Professor Michael Dreher
Director of the Clinic for Pneumology and Internal Intensive Medicine (Medical Clinic V), Uniklinik RWTH AachenCopyright: © UK Aachen
It’s our job to provide the basis for decisions
The COVID-19 pandemic began with a stress test both for us at Uniklinik RWTH Aachen and for the region’s healthcare system as a whole. An enormous outbreak of the pandemic in Heinsberg that brought with it a large number of infections in a short period brought many hospitals to their limits.
A lot has happened since then, and we have had to learn many lessons and draw some conclusions: it does not matter how many hospital beds we have if the number of patients continues to rise. It really does matter that the politicians make the right decisions at the right time as this has a considerable effect on all our lives. That is why the science in and of the pandemic, with the discoveries it has made, has done valuable work. This is all the more visible since this work translated directly into political decisions. It is not the scientists, or in this case the doctors, who are responsible for developing protective measures against the Coronavirus. That is not our job.
But with our results and studies, we can provide the basis for such appropriate measures to be taken. In Aachen, right at the start of the pandemic, we created a program in which all those patients treated for COVID-19 in Uniklinik RWTH Aachen were added to a prospective, longitudinal cohort study to monitor the course of their illness.
It was as early as in March 2020 that the first patient entered into the COVID-19 Aachen Study (COVAS). This study has since garnered a great deal of scientific knowledge, both uniquely from Aachen, and also in collaboration with other hospitals. Here is an example: together with scientists from the Universitätsklinikum Hamburg-Eppendorf (UKE), we at Uniklinik RWTH Aachen launched a pilot study in which we identified two biomarkers that can be used to indicate the severity of a COVID-19 case. The biomarkers were detected by taking blood samples from the patients.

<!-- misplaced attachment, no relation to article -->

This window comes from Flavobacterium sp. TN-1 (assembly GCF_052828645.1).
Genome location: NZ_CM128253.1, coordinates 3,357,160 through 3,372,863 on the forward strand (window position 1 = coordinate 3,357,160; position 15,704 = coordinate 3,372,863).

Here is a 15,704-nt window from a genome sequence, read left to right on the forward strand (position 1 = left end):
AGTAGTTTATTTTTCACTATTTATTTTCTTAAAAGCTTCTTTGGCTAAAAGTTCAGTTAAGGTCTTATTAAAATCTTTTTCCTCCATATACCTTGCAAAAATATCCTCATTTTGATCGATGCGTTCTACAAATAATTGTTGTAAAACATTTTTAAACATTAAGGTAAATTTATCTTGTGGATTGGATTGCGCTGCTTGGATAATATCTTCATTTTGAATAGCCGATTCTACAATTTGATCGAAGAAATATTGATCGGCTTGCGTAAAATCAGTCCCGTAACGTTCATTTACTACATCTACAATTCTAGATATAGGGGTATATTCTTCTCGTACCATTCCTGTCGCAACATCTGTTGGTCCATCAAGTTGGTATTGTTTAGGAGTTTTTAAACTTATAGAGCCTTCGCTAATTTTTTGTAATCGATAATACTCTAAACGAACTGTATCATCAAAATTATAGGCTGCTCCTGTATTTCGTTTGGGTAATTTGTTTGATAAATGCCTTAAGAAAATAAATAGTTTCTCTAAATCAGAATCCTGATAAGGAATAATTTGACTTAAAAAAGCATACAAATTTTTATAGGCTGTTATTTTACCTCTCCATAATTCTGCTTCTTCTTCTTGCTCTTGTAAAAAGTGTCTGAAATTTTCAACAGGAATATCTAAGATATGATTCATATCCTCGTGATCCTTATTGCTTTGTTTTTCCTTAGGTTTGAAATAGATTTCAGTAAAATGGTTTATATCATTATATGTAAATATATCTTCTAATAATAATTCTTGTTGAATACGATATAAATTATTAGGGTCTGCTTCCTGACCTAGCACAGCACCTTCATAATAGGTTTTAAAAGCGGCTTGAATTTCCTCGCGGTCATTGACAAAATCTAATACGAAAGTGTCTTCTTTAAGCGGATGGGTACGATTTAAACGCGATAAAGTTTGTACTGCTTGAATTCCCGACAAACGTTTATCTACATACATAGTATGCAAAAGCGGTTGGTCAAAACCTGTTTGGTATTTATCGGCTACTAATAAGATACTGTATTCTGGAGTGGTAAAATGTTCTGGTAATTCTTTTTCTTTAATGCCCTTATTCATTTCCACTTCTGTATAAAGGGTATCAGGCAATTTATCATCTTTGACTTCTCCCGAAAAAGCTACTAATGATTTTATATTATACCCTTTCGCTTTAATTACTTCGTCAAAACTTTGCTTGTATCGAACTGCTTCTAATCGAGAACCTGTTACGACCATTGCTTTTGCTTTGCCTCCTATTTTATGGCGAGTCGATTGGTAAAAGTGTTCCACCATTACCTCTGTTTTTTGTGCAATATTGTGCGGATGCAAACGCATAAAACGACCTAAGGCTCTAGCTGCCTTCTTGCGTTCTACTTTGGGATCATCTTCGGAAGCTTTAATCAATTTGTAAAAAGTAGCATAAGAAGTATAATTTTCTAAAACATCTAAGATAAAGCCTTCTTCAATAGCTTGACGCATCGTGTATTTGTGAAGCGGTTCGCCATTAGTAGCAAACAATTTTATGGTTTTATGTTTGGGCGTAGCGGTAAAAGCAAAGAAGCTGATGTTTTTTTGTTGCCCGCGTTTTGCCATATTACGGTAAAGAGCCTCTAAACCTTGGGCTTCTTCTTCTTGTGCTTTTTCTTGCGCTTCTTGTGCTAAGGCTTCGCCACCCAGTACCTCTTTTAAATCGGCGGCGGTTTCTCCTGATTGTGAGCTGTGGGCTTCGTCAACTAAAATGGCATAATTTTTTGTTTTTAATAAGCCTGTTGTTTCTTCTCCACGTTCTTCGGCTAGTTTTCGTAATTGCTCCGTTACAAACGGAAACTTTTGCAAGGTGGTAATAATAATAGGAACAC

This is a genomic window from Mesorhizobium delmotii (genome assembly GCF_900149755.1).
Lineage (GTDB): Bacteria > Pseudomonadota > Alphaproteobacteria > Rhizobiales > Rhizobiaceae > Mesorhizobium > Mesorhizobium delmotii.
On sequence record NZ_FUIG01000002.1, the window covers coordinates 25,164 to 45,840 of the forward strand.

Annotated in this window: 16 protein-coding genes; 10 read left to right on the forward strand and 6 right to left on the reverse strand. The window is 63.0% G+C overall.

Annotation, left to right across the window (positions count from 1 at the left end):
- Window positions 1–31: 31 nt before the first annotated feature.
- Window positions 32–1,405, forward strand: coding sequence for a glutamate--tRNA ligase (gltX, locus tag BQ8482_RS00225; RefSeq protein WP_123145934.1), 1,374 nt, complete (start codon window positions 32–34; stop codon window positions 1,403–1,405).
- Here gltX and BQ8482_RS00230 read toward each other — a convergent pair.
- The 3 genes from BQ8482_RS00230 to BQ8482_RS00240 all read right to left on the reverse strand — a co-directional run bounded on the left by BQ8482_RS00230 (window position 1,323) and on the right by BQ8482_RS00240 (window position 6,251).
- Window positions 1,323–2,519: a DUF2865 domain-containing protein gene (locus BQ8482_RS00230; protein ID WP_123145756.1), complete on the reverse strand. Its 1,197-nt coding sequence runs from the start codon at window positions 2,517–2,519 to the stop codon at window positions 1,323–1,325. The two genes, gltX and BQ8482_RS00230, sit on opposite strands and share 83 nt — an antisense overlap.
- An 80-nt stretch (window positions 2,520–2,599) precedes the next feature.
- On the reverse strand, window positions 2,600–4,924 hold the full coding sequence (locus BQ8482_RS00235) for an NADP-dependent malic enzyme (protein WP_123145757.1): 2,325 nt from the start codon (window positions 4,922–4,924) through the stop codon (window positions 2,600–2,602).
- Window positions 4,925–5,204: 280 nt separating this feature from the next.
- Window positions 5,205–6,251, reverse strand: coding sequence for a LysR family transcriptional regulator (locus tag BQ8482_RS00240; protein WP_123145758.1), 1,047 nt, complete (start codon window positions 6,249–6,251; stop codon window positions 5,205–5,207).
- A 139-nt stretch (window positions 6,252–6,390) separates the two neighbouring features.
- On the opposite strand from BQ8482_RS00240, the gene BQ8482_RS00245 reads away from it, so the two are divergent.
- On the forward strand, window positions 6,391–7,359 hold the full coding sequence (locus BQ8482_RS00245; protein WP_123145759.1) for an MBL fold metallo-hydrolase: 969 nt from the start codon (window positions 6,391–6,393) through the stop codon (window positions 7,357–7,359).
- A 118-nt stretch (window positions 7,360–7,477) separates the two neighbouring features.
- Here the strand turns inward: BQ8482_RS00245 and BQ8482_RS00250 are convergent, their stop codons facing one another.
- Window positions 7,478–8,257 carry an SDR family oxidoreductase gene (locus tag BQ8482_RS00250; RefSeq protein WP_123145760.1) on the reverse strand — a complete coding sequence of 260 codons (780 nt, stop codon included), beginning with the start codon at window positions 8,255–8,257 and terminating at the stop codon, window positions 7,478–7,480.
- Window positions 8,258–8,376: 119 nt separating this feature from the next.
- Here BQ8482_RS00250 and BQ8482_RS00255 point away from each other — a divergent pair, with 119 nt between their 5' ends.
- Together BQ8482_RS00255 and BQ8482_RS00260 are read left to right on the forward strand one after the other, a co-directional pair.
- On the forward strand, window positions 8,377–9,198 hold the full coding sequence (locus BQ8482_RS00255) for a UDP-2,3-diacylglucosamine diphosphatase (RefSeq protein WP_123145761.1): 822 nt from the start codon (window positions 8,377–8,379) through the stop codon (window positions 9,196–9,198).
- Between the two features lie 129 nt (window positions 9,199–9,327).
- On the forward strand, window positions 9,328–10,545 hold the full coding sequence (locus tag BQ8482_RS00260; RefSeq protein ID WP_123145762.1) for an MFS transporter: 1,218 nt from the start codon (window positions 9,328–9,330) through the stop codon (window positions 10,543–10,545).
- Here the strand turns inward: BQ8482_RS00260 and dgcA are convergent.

Up until that point, upon the patient’s arrival in hospital, it had been difficult to predict just how severely the course of the illness would progress and what the patient’s chance of survival was simply based on the usual lab work and the existing clinical investigation methods. The results of the pilot study gave us a reason to hope that we would be able to identify COVID-19 patients with a higher chance of mortality, and in turn, we could then treat them more intensively.
The study really shows what our scientists are able to do in such a short period of time. After all, this study was carried out whilst the doctors were performing a full day’s work in hospital. The scientists and the hospitals with their complement of doctors and nurses have proven their worth time and time again throughout the pandemic. We have managed to rise up to the challenge, but we have also had to realize that the resources allocated for such work are limited. We have also had to comprehend that how our results are transferred into society is indeed the final, most important, and decisive step in the process. This is the step that we cannot take alone. Due to its innovative potential, the German Science and Humanities Council in Aachen has honored the multi-discipline location consisting of RWTH and the Innovation Center Digital Medicine at Uniklinik RWTH Aachen as a pioneering beacon for digital medicine in Germany. Joint interaction between Medicine and Technology really is what is needed to drive forward the interdisciplinary digitalization in the field of healthcare.